The Braves jumped to a 2-0 advantage in the series with a 13-5 win in Game 2 as Burdette earned the victory, but New York won Game 3 at Yankee Stadium in a 4-0 shutout.
Ford took the mound for New York in Game 4 against Spahn, and held Milwaukee to three hits through five innings before surrendering a leadoff triple to the Braves’ Red Schoendienst in the sixth. Schoendienst scored after Johnny Logan reached base on an infield error to put the Braves on top 1-0. Milwaukee added another run off Ford in the seventh as Crandall led off with a walk and one out later, Andy Pafko doubled to put runners on second and third. Spahn helped his own cause with an RBI single to give Milwaukee a 2-0 advantage.
Ford left the game in the eighth inning after Logan cracked a ground-rule double and Mathews followed with his own double to produce Milwaukee’s third run. There would be no more scoring as Spahn set the Yankees down in order in the eighth and ninth innings for a 3-0 win to put Milwaukee one win away from its second world championship.
The Yankees staved off elimination with a 7-0 triumph in Game 5 and headed into Milwaukee for Game 6 with Ford as the scheduled starter. Bauer pounded a solo homer in the first inning, but the Braves came back to tie the game after Schoendienst led off the first with a single, moved to second on a sacrifice bunt by Logan and came home one out later on a single by Aaron.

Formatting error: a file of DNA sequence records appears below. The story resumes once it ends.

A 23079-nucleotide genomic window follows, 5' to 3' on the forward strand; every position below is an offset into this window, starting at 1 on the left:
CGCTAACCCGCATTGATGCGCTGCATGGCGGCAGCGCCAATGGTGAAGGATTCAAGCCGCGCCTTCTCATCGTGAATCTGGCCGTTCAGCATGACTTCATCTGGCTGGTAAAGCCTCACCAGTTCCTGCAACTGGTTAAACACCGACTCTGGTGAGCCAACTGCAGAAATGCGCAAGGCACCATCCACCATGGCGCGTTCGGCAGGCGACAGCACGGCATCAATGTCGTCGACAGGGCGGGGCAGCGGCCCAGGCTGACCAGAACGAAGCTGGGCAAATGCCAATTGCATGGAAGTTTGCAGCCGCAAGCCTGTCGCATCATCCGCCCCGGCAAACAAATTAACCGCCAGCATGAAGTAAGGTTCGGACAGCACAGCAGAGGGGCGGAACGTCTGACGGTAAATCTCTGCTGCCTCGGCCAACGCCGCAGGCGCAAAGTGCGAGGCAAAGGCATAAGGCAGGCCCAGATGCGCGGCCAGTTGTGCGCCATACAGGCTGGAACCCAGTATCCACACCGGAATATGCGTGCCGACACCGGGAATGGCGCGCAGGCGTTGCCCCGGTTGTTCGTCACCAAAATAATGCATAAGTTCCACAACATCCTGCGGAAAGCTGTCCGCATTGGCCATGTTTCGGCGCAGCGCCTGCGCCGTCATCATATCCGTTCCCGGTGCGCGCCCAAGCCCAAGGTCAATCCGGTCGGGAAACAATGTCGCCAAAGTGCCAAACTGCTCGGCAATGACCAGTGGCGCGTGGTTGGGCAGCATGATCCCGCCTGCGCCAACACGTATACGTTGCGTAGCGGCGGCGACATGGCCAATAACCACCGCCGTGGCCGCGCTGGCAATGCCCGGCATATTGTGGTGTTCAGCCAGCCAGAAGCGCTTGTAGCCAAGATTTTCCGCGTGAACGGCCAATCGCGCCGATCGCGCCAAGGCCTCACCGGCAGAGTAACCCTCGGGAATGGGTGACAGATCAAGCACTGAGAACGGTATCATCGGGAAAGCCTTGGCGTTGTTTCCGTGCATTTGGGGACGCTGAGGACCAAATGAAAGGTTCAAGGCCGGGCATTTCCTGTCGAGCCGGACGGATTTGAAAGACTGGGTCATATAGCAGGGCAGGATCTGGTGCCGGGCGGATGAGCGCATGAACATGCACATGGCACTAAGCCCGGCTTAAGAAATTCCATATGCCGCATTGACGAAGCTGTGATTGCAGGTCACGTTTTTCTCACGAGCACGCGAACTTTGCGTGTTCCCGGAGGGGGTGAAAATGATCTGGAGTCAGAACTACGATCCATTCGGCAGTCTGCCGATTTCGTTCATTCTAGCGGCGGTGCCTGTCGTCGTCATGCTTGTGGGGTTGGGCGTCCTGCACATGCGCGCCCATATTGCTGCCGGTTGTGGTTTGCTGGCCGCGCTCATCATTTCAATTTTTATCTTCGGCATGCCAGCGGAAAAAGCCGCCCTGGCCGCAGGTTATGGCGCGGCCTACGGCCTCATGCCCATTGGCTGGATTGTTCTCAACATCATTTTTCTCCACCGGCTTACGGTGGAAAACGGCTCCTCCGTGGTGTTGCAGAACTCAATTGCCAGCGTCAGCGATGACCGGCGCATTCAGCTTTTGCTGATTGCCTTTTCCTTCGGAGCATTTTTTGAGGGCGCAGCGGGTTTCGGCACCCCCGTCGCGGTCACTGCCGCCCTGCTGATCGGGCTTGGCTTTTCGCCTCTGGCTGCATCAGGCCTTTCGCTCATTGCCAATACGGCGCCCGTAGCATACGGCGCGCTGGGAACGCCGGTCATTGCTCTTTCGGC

Milwaukee struck again in the second inning as Spahn’s run-producing single sent Covington home from third for a 2-1 Braves lead. Later in the inning, Ford walked Schoendist to load the bases. Art Ditmar came on in relief of Ford and got out of the inning on a double play ball.
New York tied the game 2-2 in the sixth inning after Berra drove home Mantle with a sacrifice fly. The Yankees strung together four hits in the tenth inning and scored two runs as McDougald led off with a home run against Spahn and two outs later, Elston Howard and Berra singled to put runners on first and third.
Milwaukee reliever Don McMahon gave up a single to Bill Skowron to send home another run.
Trailing 4-2 in the bottom of the tenth, Aaron clubbed an RBI single off Yankee reliever Duren but New York held on for the victory.
In Game 7, Milwaukee scored first on Covington’s ground out to first, but the Yankees put up two runs in the second inning. The Braves tied the game in the sixth inning on a Crandall home run but Skowron capped off a four-run eighth inning for New York with a three-run homer to give New York a 6-2 lead. The Yankees went on from there to win the game and take another World Series title.
Those would be the only two appearances by the Braves in the World Series while they were in Milwaukee. Eight seasons later, the team would move to Atlanta.
Ford would pitch in five more World Series for the Yankees and help the Bronx Bombers win two more titles. He retired in 1967 and would be inducted into the Baseball Hall of Fame in 1974 along with Mantle.
That same year, the Yankees would retire Ford’s jersey No. 16.